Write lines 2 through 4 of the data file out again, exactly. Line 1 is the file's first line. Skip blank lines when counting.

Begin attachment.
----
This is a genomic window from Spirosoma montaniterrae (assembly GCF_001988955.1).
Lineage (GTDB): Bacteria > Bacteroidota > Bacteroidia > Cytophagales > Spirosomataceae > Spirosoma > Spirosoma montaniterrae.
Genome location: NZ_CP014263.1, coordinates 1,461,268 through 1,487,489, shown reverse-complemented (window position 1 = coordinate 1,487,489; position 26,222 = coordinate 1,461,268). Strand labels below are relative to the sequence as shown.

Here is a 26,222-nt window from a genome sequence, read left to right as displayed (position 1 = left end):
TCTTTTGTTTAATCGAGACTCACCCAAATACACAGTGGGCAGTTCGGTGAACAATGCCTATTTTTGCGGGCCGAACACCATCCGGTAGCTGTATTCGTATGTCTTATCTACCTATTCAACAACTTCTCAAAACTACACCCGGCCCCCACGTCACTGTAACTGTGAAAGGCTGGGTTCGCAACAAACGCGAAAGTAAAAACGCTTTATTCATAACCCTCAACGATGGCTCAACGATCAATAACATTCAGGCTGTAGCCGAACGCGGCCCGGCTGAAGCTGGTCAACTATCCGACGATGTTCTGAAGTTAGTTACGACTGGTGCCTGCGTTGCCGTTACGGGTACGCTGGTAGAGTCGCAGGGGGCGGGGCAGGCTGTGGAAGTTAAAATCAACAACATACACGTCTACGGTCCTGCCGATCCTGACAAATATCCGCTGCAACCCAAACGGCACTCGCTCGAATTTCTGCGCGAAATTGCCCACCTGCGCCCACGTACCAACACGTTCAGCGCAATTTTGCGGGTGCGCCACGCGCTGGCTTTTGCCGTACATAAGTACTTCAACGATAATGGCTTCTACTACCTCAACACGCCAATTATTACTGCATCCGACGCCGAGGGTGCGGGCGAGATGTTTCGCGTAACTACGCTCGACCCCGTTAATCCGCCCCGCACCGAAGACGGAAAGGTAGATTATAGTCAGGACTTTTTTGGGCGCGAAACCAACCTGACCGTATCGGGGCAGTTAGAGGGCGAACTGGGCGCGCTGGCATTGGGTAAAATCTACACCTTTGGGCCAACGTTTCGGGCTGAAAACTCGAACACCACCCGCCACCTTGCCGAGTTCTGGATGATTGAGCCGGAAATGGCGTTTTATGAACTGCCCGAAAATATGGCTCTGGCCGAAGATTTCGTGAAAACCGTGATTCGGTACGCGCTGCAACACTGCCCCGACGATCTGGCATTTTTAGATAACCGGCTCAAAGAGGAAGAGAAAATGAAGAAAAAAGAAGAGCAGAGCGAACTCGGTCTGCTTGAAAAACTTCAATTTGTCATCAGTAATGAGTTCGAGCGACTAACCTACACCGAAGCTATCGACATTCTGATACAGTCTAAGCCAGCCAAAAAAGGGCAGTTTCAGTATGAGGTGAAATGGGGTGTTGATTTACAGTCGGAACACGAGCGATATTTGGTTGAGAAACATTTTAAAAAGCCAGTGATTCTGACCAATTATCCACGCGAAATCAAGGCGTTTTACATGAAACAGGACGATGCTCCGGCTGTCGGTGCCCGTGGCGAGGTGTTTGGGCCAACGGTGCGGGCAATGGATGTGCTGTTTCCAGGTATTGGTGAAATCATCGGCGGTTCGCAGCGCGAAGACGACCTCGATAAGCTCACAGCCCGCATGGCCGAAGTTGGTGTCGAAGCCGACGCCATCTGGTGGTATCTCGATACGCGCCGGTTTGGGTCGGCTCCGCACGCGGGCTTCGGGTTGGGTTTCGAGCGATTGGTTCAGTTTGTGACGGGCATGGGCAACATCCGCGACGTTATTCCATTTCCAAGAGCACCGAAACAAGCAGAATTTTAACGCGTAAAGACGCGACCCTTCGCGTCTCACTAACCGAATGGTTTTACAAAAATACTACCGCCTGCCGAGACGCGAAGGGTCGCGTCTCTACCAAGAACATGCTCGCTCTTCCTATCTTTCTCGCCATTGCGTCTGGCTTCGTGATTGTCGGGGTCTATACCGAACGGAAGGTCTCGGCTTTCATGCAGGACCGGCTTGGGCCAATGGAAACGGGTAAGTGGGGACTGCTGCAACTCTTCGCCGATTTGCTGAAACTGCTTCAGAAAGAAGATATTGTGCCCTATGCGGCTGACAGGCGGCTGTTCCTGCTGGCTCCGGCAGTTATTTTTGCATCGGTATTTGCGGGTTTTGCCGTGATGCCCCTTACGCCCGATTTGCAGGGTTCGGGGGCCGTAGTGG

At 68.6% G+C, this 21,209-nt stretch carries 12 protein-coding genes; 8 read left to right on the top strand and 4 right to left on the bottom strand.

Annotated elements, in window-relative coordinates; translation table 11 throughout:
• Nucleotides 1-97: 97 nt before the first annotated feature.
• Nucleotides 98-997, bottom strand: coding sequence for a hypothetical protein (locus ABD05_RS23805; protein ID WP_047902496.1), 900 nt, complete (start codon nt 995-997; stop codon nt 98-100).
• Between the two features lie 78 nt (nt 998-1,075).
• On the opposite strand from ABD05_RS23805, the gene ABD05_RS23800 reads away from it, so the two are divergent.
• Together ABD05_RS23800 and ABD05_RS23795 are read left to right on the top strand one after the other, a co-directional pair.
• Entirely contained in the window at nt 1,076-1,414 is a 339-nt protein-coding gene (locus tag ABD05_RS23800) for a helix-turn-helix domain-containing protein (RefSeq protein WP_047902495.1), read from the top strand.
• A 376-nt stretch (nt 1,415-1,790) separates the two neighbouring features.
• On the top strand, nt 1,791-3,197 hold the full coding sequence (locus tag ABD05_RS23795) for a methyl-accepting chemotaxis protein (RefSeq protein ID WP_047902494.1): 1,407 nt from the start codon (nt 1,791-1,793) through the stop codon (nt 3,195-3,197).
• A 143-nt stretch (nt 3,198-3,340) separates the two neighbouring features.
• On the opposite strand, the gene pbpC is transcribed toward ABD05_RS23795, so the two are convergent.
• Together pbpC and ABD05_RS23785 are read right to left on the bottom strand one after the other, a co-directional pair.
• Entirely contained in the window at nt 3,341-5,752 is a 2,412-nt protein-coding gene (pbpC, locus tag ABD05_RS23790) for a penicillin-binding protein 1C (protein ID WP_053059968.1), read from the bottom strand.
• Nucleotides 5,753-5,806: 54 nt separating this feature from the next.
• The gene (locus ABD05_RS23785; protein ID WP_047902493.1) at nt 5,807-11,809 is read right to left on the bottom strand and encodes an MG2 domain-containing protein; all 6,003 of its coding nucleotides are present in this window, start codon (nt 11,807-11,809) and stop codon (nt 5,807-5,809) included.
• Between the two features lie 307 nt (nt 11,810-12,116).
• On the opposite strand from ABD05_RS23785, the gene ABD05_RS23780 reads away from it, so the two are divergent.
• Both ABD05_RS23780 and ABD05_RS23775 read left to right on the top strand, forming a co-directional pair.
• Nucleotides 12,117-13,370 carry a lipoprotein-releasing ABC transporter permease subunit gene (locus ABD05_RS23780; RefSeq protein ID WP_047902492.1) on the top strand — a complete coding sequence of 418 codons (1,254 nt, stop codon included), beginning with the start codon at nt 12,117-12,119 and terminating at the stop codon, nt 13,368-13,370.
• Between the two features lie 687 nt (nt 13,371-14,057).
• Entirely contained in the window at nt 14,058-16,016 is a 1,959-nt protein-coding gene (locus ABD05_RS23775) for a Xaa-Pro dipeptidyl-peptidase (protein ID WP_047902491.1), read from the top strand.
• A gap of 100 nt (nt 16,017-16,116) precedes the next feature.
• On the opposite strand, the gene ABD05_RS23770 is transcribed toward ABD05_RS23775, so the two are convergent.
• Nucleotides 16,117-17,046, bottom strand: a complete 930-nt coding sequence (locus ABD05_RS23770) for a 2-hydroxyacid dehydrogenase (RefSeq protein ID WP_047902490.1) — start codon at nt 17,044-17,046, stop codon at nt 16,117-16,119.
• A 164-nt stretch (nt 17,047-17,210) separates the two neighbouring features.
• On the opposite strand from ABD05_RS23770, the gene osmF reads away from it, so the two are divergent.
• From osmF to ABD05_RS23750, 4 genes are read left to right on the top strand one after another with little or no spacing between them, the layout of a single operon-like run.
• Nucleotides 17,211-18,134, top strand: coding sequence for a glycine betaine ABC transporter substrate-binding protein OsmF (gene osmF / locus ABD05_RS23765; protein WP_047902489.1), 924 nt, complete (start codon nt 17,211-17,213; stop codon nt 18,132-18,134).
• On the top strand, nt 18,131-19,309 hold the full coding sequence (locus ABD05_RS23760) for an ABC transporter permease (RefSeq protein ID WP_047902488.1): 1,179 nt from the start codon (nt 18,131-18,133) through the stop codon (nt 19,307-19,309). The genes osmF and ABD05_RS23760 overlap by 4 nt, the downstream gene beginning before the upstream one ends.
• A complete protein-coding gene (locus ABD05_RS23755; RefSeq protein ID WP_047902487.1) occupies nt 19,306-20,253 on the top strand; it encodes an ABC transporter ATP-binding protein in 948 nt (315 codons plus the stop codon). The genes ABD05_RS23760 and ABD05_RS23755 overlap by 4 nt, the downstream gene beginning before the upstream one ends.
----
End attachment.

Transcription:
Lineage (GTDB): Bacteria > Bacteroidota > Bacteroidia > Cytophagales > Spirosomataceae > Spirosoma > Spirosoma montaniterrae.
Genome location: NZ_CP014263.1, coordinates 1,461,268 through 1,487,489, shown reverse-complemented (window position 1 = coordinate 1,487,489; position 26,222 = coordinate 1,461,268). Strand labels below are relative to the sequence as shown.

Here is a 26,222-nt window from a genome sequence, read left to right as displayed (position 1 = left end):